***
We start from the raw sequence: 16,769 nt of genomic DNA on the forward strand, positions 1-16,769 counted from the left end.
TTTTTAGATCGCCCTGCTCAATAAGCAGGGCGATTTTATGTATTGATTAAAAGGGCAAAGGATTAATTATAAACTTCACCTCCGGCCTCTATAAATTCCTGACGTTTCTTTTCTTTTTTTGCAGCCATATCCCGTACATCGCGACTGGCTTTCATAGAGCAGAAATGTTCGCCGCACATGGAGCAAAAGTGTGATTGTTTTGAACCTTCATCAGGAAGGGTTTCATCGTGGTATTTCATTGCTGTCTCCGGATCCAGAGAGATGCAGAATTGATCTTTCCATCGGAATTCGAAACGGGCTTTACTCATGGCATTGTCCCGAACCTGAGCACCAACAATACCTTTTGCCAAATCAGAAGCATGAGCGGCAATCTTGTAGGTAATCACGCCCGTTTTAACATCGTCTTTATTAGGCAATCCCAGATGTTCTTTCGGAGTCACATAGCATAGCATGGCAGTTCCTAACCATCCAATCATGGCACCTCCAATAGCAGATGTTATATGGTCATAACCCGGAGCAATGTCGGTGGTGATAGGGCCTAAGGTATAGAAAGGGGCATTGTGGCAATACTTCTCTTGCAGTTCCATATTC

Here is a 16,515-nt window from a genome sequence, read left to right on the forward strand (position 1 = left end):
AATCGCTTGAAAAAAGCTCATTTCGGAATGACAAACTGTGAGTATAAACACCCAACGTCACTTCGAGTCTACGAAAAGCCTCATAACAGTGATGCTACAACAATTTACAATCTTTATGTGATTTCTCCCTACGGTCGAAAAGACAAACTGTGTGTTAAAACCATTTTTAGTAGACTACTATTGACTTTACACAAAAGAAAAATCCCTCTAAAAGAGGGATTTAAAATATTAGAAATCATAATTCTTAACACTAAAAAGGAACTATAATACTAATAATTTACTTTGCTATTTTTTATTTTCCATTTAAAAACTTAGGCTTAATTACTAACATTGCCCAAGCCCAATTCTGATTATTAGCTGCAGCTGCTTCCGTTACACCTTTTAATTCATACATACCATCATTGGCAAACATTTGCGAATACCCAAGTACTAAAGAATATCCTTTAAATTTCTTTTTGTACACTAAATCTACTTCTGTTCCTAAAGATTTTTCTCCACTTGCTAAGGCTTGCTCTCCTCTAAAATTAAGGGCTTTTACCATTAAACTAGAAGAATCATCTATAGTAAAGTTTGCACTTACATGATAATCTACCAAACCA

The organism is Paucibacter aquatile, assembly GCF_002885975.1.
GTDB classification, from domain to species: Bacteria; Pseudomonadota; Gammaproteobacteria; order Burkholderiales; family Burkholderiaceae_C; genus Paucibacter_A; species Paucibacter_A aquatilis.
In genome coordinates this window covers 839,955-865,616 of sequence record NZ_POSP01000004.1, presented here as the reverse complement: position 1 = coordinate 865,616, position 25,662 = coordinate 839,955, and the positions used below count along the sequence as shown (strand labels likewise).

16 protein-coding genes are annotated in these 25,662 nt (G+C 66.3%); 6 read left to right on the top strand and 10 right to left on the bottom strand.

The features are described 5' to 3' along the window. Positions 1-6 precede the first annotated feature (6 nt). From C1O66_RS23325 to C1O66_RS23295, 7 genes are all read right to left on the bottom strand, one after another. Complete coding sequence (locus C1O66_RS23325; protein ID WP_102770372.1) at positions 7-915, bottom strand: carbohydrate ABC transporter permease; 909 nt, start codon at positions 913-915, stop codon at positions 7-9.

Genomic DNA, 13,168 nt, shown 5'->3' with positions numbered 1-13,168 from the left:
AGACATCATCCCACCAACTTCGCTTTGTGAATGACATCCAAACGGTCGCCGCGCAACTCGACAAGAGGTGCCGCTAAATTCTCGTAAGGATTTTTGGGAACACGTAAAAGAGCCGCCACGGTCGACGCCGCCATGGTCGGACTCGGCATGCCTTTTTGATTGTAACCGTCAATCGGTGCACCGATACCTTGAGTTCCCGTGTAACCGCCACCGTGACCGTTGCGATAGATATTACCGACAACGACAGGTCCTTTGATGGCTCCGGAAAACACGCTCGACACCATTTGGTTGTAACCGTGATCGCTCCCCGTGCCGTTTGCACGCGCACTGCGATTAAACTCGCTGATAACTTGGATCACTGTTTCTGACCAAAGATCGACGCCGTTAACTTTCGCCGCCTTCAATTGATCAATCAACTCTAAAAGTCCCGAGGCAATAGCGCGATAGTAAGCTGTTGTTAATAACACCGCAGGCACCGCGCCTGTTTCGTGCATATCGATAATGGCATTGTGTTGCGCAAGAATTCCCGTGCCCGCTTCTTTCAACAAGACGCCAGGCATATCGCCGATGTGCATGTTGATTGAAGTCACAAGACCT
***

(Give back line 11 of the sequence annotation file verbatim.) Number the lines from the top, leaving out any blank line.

AGACATCATCCCACCAACTTCGCTTTGTGAATGACATCCAAACGGTCGCCGCGCAACTCGACAAGAGGTGCCGCTAAATTCTCGTAAGGATTTTTGGGAACACGTAAAAGAGCCGCCACGGTCGACGCCGCCATGGTCGGACTCGGCATGCCTTTTTGATTGTAACCGTCAATCGGTGCACCGATACCTTGAGTTCCCGTGTAACCGCCACCGTGACCGTTGCGATAGATATTACCGACAACGACAGGTCCTTTGATGGCTCCGGAAAACACGCTCGACACCATTTGGTTGTAACCGTGATCGCTCCCCGTGCCGTTTGCACGCGCACTGCGATTAAACTCGCTGATAACTTGGATCACTGTTTCTGACCAAAGATCGACGCCGTTAACTTTCGCCGCCTTCAATTGATCAATCAACTCTAAAAGTCCCGAGGCAATAGCGCGATAGTAAGCTGTTGTTAATAACACCGCAGGCACCGCGCCTGTTTCGTGCATATCGATAATGGCATTGTGTTGCGCAAGAATTCCCGTGCCCGCTTCTTTCAACAAGACGCCAGGCATATCGCCGATGTGCATGTTGATTGAAGTCACAAGACCT